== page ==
1. Getting to 50 percent.
House Speaker Rep. John Boehner, R-Ohio, wants to get at least half of his conference to sign on to a bill to fund the government.
There are at least four factions within the House Republican Conference -- though they overlap -- against the bill as is.
One, mainly the appropriators, is concerned with the level and type of defense spending. The second is concerned with the size of the cuts. They want Democrats to come much closer to the $62 billion in cuts that they've set. The third faction will accept fewer cuts in exchange for a rider turning over family-planning funding to states (and thus taking it away from Planned Parenthood). And the fourth is most concerned about reining in the Environmental Protection Agency's ability to regulate carbon emissions.
From the standpoint of votes, these four factions merge into two: those who want more cuts and those who are concerned about the strength of the riders. The idea being: the lower the number of cuts, the tougher the riders, or the softer the riders, the higher the number.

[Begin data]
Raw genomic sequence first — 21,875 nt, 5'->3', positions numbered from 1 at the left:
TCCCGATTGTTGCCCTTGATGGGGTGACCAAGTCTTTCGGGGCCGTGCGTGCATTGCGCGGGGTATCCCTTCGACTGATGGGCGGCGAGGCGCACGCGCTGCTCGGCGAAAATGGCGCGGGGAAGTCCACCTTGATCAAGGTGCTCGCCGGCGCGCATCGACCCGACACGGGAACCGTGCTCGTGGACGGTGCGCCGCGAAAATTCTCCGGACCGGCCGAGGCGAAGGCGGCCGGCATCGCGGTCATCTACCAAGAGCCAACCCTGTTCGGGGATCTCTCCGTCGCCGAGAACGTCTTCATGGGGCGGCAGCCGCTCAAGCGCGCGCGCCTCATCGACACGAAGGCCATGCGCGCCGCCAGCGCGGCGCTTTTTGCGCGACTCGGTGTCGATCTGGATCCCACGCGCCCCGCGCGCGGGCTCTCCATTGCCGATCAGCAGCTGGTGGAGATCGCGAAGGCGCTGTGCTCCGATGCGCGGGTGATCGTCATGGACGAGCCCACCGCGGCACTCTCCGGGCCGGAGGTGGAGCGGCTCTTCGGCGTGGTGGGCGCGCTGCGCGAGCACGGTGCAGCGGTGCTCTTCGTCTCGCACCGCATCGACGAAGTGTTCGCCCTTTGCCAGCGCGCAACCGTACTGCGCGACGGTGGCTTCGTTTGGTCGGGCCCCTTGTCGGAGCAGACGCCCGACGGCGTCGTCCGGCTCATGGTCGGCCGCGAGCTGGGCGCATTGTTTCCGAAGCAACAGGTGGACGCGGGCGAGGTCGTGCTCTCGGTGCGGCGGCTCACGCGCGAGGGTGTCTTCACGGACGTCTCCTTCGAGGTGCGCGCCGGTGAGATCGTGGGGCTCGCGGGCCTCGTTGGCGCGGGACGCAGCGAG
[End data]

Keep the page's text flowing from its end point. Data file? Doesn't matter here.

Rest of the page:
Boehner worries that if he assents to a bill that does not pull a majority of Republicans on board, he'll lose his job, or his credibility, or his stature. It's in his interest to hold out until the very end.
2. The White House is willing to give a little on numbers.
The Obama team is floating $35 billion in cuts today. The administration is portending doom if the government shuts down, having surrogates brief reporters on the consequences of having 800,000 people furloughed.
3. The White House thinks Boehner has to swallow his pride.
The Republican position is that the White House has to give in on a short-term extension so that Boehner can rally his troops and then accept more cuts.
4. The White House line as to why they won't accept short-term resolutions:
They've come more than halfway, certainty is needed, and "this is not a way to run a government." Also: the longer this goes on there's no telling how the politics of this conundrum will play out.